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Key Benefits


Motivate for Improved Performance

Solid Performance Management Plan

Enhanced Communications

Managing through Goal Setting

Dealing with Negative Behavior



Development of Sound Performance Management Practices to Facilitate Strategic Success

Facilitation of Performance Management Teams through the Goals and Objectives Processes

Implementation of Best Practice Scenarios that Best Suit the Needs of the Organization

Performance Management

Running a business, institution, non-profit organization, or government agency is certainly different today from what it was a generation or two ago.  Resources are not as plentiful as they once were.  When we gather the required human resources, we find ourselves structuring as much creative use of their talent into their job description as we can to maximize our return on investment. Still, the risk of losing those resources, even though we thought we had them well in hand, hangs over us like a Damocles sword.

An effective performance management program is a useful tool for fulfilling an organization's mission, reinforcing or changing organizational values, and accomplishing the objectives set by the strategic plan.  While performance management may be used to determine staff planning requirements, awards or compensation, the overriding purpose is to improve individual and organizational performance.

When we talk about human performance, we are typically talking about two things: (1) people’s behavior or actions and (2) the effects of those actions on the organization. The effects of our actions are realized through others, in information we retain, and on “systems.” A well thought out strategy and plan does more than determine what actions will be taken in the future.  By planning how future will look, you have the ability to see beyond each goal.  In this era of fierce competition, victory will go to those organizations who know how to harness the momentum that occurs when people are inspired reach individual goals in their quest for organizational excellence.  The challenge lays not so much in attracting the all of best people, but rather in getting the best out of all of your people.

Generally, the impetus for the design of a new performance management program is either a new external challenge or problems within the organization.  In some organizations, lack of motivation, conduct problems, and poor performance are major issues.  In others, the focus may be on a high rate of grievances, subjective ratings, rating inflation, or an inequitable distribution of awards.  Some organizations recognize the need to better align performance appraisal and awards with their strategic plan.  Often, advancing technology can cause position descriptions and standards to become obsolete.  In many cases, the current appraisal and award programs no longer seem appropriate as organizations evolve.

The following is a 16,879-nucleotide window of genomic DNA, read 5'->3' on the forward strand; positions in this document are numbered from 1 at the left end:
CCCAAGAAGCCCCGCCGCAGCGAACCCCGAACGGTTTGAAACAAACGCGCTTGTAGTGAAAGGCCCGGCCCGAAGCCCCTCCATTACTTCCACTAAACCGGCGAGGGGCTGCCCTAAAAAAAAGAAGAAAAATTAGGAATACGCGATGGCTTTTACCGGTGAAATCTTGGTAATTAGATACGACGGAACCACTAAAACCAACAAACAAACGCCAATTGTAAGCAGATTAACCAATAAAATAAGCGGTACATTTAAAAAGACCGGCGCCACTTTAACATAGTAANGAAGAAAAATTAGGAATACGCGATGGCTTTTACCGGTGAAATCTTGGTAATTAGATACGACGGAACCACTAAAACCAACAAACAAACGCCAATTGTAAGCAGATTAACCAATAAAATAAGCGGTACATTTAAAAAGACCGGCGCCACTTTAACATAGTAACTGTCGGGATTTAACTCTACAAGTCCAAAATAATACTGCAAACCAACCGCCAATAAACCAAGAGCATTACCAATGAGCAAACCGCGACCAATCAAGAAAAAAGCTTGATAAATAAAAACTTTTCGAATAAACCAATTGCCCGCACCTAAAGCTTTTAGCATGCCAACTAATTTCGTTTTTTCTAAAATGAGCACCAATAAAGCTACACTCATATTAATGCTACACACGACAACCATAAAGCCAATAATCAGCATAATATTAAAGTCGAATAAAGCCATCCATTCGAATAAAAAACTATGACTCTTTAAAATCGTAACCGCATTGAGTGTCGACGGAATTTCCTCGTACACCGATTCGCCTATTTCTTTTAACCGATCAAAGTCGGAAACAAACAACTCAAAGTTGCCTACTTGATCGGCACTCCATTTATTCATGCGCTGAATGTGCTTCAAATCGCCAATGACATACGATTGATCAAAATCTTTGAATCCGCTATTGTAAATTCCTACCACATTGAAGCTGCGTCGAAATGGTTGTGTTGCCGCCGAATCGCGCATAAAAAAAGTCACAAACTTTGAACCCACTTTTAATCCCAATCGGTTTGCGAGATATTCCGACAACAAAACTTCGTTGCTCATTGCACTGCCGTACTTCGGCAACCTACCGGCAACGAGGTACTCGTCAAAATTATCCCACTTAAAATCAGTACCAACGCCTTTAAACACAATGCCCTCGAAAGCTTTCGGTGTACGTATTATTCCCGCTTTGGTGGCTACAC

At Hampton Resources, we assist organizations in successfully implementing performance management programs through goal setting, supervisory training, communication, feedback, and measurement standards thus improving individual performance, management capabilities, and organizational results.

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Performance as an Organizational System








Most organizations focus on an annual evaluation process for employees and call that Performance Management. However, annual evaluations are often subjective and can lack specific measurements and supportive data to help the employee truly improve their behavior.

Simply put, a Performance Management System is essential to the success of your organization because it influences the effort expended by employees, which in turn, drives bottom-line business results. Furthermore, the Performance Management System helps an organization identify, recruit, motivate, and retain key employees. An effective Performance Management System should achieve the following:


Review the employment cycle of every employee, beginning with the recruiting process, employee development, and ending with effective exit interviews; bullet

Link employee's knowledge, skills, and abilities with the organization's human capital needs and business objectives; bullet

Provide managers and employees with the tools necessary to focus on short-term and long-term goals that contribute to both career and organizational success; bullet

Support the organization in developing and sustaining a culture that recognizes and rewards individual contributions and team performance; and bullet

Promote a work climate that requires employees to remain flexibly focused. For instance, employees can manage current tasks and unit goals while keeping pace with, and adapting to, change in the work environment.

A successfully implemented Performance Management Program will foster an environment for your organization that encourages employees and managers to effectively learn, solve problems, communicate, and hold each other accountable for success.

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Copyright 2010 © Hampton Resources, All Rights Reserved

Contact Us  /  Site Map  Web Privacy Notice  / Search